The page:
What do you love about your church? Is it great preaching? Dynamic worship? A children’s ministry that has helped your kids develop their own relationships with Jesus? Or maybe it’s the service projects and positive impact that the congregation has in your community. Whatever it is that you love, someone had to pay for it.
Nothing great is ever free. Because everything we enjoy in life comes as a result of the effort and hard work of another person. And that effort and hard work has value.
So it goes with church. You don’t have to buy a ticket to walk in the front door of your church, but none of the great things that happen there is really free. They all cost somebody something. So how does God intend to pay for the work of His church? Through the tithes of His people.
In today’s church environment, it should come as no surprise that many of the things we enjoy in our meetings are costly. We must pay for the buildings that we meet in, the chairs that we sit in, and the sound and lighting equipment that we use. And those are just the fixed costs; even more important are the salaries that we pay to our pastors, ministers, administrators and other employees that work full time to make the church successful.
Fortunately, God has a plan to provide the finances that it takes to do His work. It’s a tried-and-true system that dates back to the time of Moses. God requires His people to tithe, and directs us to use those tithes to support the people that labor in His service. Numbers 18:21-24 spells it out pretty clearly:
I give to the Levites all the tithes in Israel as their inheritance in return for the work they do while serving at the tent of meeting… This is a lasting ordinance for the generations to come. They will receive no inheritance among the Israelites. Instead, I give to the Levites as their inheritance the tithes that the Israelites present as an offering to the LORD.
In the Old Testament, the men of the tribe of Levi spent their time ministering to God and to His people in the Tabernacle (and later, the temple). Because they had no opportunity to farm or otherwise earn an income, God commanded that the tithes be used to support them and their families. Today, the situation is no different: Our churches employ trained, passionate and committed people in full-time ministry. Those folks help to make the work of the church happen, and they often bless and enrich our lives in the process. The tithes that we give today allow these people to do their jobs effectively tomorrow.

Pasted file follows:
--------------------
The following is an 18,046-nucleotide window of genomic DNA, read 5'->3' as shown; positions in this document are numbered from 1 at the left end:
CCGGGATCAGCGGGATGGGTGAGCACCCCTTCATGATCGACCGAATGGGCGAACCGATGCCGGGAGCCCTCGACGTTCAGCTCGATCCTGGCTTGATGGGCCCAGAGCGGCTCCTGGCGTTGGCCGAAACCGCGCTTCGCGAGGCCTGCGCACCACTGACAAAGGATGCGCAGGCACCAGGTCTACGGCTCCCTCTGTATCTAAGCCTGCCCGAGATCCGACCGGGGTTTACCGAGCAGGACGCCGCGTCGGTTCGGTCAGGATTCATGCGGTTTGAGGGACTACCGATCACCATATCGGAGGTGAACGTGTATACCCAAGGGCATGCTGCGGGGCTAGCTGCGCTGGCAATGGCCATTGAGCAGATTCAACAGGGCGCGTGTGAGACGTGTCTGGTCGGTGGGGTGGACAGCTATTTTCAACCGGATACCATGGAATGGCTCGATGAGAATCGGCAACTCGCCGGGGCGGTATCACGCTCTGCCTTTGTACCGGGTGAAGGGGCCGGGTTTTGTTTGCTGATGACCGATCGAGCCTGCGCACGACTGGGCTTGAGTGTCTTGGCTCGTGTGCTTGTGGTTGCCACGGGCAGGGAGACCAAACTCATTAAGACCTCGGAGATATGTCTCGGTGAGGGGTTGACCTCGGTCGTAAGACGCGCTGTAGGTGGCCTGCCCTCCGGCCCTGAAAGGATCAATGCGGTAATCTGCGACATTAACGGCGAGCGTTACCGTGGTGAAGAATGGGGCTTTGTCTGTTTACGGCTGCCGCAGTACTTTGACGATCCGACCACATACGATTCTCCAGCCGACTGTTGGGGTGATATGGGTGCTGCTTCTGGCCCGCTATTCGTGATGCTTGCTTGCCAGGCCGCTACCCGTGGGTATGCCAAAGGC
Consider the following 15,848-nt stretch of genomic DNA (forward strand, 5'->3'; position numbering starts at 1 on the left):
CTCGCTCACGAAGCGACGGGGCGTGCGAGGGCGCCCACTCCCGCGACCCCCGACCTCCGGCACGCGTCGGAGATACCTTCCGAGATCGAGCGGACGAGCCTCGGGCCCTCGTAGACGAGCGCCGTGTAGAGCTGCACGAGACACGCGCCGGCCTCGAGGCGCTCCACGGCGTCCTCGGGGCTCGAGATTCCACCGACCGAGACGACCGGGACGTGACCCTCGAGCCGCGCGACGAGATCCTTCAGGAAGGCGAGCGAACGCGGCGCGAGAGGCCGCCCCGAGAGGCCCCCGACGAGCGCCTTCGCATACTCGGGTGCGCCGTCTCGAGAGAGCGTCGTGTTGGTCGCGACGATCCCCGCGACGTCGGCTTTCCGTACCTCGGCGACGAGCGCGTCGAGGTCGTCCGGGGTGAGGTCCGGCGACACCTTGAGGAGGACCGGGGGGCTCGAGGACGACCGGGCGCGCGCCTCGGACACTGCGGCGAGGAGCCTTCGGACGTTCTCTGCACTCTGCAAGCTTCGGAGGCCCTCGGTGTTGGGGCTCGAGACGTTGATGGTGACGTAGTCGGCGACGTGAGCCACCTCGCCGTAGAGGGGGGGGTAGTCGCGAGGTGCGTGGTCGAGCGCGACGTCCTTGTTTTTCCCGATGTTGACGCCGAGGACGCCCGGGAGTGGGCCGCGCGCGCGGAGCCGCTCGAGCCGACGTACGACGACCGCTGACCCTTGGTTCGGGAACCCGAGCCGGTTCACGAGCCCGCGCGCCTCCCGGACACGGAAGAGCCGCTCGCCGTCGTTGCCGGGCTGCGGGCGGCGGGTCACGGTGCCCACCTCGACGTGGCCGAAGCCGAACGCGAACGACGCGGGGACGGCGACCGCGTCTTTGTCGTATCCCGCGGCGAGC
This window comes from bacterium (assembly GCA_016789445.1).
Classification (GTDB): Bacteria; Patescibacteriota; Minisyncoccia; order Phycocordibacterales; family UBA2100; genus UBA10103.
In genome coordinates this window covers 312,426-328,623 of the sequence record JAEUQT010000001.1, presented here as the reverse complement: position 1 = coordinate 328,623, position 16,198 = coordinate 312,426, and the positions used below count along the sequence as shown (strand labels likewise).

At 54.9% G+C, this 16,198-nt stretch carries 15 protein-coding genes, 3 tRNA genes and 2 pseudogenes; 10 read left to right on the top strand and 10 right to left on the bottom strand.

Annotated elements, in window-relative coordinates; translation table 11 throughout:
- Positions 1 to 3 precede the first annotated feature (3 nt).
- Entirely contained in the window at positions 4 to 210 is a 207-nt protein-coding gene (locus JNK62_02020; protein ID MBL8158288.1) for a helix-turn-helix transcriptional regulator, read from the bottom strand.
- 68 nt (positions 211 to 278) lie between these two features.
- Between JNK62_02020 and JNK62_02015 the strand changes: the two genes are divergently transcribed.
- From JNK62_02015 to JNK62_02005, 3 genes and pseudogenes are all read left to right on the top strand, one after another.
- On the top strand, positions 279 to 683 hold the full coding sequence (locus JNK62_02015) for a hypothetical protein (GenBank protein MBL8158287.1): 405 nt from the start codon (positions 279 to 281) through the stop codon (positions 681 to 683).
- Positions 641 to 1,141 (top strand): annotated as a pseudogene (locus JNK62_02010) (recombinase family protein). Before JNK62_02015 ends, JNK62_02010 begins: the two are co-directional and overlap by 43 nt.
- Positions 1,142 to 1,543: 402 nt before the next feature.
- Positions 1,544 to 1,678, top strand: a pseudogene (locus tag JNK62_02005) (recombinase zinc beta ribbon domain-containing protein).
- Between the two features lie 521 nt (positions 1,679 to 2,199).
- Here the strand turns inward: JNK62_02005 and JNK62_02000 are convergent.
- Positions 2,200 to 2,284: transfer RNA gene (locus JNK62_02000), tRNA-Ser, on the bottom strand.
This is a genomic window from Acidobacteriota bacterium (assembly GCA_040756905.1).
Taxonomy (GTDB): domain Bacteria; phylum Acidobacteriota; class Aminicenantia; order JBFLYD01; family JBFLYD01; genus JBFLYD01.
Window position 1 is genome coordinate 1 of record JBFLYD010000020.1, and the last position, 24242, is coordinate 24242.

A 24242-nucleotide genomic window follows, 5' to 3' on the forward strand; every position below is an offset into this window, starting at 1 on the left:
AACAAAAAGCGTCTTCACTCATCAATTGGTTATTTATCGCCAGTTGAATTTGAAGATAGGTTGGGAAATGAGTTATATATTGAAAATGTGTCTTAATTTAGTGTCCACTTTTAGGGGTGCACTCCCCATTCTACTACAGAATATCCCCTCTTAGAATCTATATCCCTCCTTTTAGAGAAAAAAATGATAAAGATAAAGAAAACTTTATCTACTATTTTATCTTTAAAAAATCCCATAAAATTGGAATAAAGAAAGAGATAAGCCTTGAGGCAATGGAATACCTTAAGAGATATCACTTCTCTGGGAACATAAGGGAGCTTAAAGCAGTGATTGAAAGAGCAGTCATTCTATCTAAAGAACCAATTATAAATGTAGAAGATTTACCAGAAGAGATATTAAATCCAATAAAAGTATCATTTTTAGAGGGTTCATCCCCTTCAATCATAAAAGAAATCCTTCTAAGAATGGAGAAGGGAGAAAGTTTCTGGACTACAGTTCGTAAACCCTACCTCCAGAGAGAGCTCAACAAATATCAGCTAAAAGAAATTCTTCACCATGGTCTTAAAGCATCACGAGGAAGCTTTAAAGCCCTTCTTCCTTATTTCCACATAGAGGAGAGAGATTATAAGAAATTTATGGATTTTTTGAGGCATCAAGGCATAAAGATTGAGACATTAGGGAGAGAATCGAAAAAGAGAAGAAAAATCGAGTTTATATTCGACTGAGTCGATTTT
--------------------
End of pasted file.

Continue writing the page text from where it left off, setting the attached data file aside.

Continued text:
Plenty of Christians would love to circumvent the necessity of the tithe, and give only what they want, and only when they want. But our tithes provide the money to do God’s work. Churches need to budget too, and can only do so effectively when they can count on the regular contributions of their members.
This isn’t just a guilt trip or a plea for money; it’s not just that “pastors gotta eat.” Rather, tithing is a real, tangible contribution that we lay people make to the cause of Christ. The money we give in tithes does not just disappear into the deep coffers of some church committee after we write the checks. These gifts make the work of the church happen. Without tithers, there would be no church ministry.
For me, the tithe is an exciting thing. Every time I write a check to my local church, I’m joining my will and my heart with the heart of God and His vision for my local body. Tithing transforms the “Kingdom of God” from a philosophical idea to a real world-changing mission… and one that I have a critical part in.
We say that we’re seeking first the Kingdom over all else. Shouldn’t we put our money where out mouth is?